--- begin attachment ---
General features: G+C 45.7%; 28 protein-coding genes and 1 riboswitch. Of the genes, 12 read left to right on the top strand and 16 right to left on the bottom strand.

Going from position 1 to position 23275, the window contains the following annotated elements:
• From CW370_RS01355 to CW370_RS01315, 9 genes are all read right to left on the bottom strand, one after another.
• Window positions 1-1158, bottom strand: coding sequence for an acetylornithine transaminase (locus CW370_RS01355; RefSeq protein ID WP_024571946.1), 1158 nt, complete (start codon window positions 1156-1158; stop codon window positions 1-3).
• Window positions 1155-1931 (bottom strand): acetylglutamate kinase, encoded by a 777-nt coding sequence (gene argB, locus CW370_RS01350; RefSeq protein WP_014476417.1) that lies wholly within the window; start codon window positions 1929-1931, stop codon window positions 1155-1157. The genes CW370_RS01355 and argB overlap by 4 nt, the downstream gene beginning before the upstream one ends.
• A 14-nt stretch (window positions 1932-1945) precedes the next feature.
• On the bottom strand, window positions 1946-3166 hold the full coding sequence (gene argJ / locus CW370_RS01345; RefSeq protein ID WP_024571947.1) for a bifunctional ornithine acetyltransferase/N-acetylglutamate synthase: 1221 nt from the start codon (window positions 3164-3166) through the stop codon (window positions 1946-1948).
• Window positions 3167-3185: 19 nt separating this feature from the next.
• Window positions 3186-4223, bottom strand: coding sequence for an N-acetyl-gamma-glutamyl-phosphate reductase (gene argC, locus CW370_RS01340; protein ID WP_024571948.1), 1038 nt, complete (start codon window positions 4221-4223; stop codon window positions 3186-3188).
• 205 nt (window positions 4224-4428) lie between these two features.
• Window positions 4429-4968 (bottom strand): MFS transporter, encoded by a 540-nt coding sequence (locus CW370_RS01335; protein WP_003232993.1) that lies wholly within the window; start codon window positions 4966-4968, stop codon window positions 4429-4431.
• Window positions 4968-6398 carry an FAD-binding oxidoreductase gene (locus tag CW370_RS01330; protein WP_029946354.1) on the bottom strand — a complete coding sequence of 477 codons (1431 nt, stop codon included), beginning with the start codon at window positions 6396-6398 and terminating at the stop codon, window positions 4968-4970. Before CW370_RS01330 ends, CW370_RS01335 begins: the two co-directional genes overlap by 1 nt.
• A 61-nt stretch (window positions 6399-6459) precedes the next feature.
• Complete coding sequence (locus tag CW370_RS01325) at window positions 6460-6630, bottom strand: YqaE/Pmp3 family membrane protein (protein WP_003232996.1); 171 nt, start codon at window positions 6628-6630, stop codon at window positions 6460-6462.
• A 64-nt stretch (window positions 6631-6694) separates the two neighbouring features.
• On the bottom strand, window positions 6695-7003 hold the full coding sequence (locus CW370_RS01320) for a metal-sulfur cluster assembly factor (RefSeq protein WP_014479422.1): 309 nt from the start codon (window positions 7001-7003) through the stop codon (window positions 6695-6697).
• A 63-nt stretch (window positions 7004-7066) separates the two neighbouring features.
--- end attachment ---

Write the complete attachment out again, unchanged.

General features: G+C 45.7%; 28 protein-coding genes and 1 riboswitch. Of the genes, 12 read left to right on the top strand and 16 right to left on the bottom strand.

Going from position 1 to position 23275, the window contains the following annotated elements:
• From CW370_RS01355 to CW370_RS01315, 9 genes are all read right to left on the bottom strand, one after another.
• Window positions 1-1158, bottom strand: coding sequence for an acetylornithine transaminase (locus CW370_RS01355; RefSeq protein ID WP_024571946.1), 1158 nt, complete (start codon window positions 1156-1158; stop codon window positions 1-3).
• Window positions 1155-1931 (bottom strand): acetylglutamate kinase, encoded by a 777-nt coding sequence (gene argB, locus CW370_RS01350; RefSeq protein WP_014476417.1) that lies wholly within the window; start codon window positions 1929-1931, stop codon window positions 1155-1157. The genes CW370_RS01355 and argB overlap by 4 nt, the downstream gene beginning before the upstream one ends.
• A 14-nt stretch (window positions 1932-1945) precedes the next feature.
• On the bottom strand, window positions 1946-3166 hold the full coding sequence (gene argJ / locus CW370_RS01345; RefSeq protein ID WP_024571947.1) for a bifunctional ornithine acetyltransferase/N-acetylglutamate synthase: 1221 nt from the start codon (window positions 3164-3166) through the stop codon (window positions 1946-1948).
• Window positions 3167-3185: 19 nt separating this feature from the next.
• Window positions 3186-4223, bottom strand: coding sequence for an N-acetyl-gamma-glutamyl-phosphate reductase (gene argC, locus CW370_RS01340; protein ID WP_024571948.1), 1038 nt, complete (start codon window positions 4221-4223; stop codon window positions 3186-3188).
• 205 nt (window positions 4224-4428) lie between these two features.
• Window positions 4429-4968 (bottom strand): MFS transporter, encoded by a 540-nt coding sequence (locus CW370_RS01335; protein WP_003232993.1) that lies wholly within the window; start codon window positions 4966-4968, stop codon window positions 4429-4431.
• Window positions 4968-6398 carry an FAD-binding oxidoreductase gene (locus tag CW370_RS01330; protein WP_029946354.1) on the bottom strand — a complete coding sequence of 477 codons (1431 nt, stop codon included), beginning with the start codon at window positions 6396-6398 and terminating at the stop codon, window positions 4968-4970. Before CW370_RS01330 ends, CW370_RS01335 begins: the two co-directional genes overlap by 1 nt.
• A 61-nt stretch (window positions 6399-6459) precedes the next feature.
• Complete coding sequence (locus tag CW370_RS01325) at window positions 6460-6630, bottom strand: YqaE/Pmp3 family membrane protein (protein WP_003232996.1); 171 nt, start codon at window positions 6628-6630, stop codon at window positions 6460-6462.
• A 64-nt stretch (window positions 6631-6694) separates the two neighbouring features.
• On the bottom strand, window positions 6695-7003 hold the full coding sequence (locus CW370_RS01320) for a metal-sulfur cluster assembly factor (RefSeq protein WP_014479422.1): 309 nt from the start codon (window positions 7001-7003) through the stop codon (window positions 6695-6697).
• A 63-nt stretch (window positions 7004-7066) separates the two neighbouring features.